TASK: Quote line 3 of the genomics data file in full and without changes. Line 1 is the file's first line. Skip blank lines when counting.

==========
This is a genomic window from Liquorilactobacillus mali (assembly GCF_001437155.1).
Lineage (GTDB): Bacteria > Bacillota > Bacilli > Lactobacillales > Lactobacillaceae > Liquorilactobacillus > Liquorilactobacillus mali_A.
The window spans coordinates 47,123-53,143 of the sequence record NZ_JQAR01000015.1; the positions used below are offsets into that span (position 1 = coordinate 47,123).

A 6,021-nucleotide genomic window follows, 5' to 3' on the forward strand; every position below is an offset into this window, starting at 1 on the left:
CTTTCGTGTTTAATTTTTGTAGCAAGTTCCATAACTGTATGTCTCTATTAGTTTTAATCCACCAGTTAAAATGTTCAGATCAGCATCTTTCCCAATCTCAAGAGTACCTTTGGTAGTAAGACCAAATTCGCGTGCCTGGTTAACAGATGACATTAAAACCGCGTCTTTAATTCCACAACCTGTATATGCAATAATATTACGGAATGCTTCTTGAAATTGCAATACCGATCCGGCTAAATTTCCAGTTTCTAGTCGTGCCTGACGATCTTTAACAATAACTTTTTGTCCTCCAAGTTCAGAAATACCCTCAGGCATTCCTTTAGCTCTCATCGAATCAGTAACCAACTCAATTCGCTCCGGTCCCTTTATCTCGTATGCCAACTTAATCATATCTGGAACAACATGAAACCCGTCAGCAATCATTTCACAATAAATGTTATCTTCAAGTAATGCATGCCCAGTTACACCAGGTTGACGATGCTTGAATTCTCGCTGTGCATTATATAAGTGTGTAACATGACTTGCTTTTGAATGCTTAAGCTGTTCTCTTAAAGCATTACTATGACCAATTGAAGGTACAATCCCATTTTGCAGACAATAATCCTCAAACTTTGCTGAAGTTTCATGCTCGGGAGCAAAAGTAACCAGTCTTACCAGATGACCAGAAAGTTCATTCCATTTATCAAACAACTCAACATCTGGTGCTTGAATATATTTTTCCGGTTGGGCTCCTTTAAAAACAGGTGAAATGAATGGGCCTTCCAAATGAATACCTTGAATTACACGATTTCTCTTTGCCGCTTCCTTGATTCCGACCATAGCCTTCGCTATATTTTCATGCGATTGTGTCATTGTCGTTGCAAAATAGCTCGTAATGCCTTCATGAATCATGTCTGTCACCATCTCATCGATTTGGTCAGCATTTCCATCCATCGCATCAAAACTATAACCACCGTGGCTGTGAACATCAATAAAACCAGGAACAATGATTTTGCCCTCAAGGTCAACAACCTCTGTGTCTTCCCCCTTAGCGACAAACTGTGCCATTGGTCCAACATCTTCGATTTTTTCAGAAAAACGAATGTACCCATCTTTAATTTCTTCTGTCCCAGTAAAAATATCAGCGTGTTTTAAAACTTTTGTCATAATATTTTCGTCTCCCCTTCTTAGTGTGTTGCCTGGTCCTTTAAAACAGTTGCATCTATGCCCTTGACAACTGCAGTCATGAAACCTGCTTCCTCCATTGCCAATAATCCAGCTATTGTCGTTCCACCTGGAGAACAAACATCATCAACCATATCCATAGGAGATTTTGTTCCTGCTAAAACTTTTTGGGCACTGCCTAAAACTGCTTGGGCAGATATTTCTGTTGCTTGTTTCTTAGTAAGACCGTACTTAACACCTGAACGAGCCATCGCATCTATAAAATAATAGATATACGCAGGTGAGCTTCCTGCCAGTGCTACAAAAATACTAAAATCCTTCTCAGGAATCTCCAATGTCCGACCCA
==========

The window spans coordinates 47,123-53,143 of the sequence record NZ_JQAR01000015.1; the positions used below are offsets into that span (position 1 = coordinate 47,123).